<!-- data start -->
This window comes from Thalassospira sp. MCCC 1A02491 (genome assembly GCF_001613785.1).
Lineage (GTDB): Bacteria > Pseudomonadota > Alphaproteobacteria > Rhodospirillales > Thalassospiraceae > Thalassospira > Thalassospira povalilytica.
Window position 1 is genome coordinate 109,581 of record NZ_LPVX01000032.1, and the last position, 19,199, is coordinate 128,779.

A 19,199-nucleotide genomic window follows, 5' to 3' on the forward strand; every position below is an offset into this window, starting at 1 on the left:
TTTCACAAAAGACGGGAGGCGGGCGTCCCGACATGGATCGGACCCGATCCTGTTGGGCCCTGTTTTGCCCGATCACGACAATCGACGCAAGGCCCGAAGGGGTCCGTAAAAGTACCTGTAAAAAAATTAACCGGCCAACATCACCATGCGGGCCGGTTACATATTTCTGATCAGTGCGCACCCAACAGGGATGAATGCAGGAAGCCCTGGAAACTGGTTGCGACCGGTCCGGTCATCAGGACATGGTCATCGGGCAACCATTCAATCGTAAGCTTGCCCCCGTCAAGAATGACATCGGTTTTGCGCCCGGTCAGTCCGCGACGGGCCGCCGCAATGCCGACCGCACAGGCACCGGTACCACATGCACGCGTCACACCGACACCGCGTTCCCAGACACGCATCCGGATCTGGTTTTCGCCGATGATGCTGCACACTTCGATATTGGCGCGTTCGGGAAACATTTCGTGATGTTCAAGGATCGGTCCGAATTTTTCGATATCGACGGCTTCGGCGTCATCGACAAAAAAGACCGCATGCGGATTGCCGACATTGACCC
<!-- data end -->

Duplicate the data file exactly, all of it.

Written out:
This window comes from Thalassospira sp. MCCC 1A02491 (genome assembly GCF_001613785.1).
Lineage (GTDB): Bacteria > Pseudomonadota > Alphaproteobacteria > Rhodospirillales > Thalassospiraceae > Thalassospira > Thalassospira povalilytica.
Window position 1 is genome coordinate 109,581 of record NZ_LPVX01000032.1, and the last position, 19,199, is coordinate 128,779.

A 19,199-nucleotide genomic window follows, 5' to 3' on the forward strand; every position below is an offset into this window, starting at 1 on the left:
TTTCACAAAAGACGGGAGGCGGGCGTCCCGACATGGATCGGACCCGATCCTGTTGGGCCCTGTTTTGCCCGATCACGACAATCGACGCAAGGCCCGAAGGGGTCCGTAAAAGTACCTGTAAAAAAATTAACCGGCCAACATCACCATGCGGGCCGGTTACATATTTCTGATCAGTGCGCACCCAACAGGGATGAATGCAGGAAGCCCTGGAAACTGGTTGCGACCGGTCCGGTCATCAGGACATGGTCATCGGGCAACCATTCAATCGTAAGCTTGCCCCCGTCAAGAATGACATCGGTTTTGCGCCCGGTCAGTCCGCGACGGGCCGCCGCAATGCCGACCGCACAGGCACCGGTACCACATGCACGCGTCACACCGACACCGCGTTCCCAGACACGCATCCGGATCTGGTTTTCGCCGATGATGCTGCACACTTCGATATTGGCGCGTTCGGGAAACATTTCGTGATGTTCAAGGATCGGTCCGAATTTTTCGATATCGACGGCTTCGGCGTCATCGACAAAAAAGACCGCATGCGGATTGCCGACATTGACCC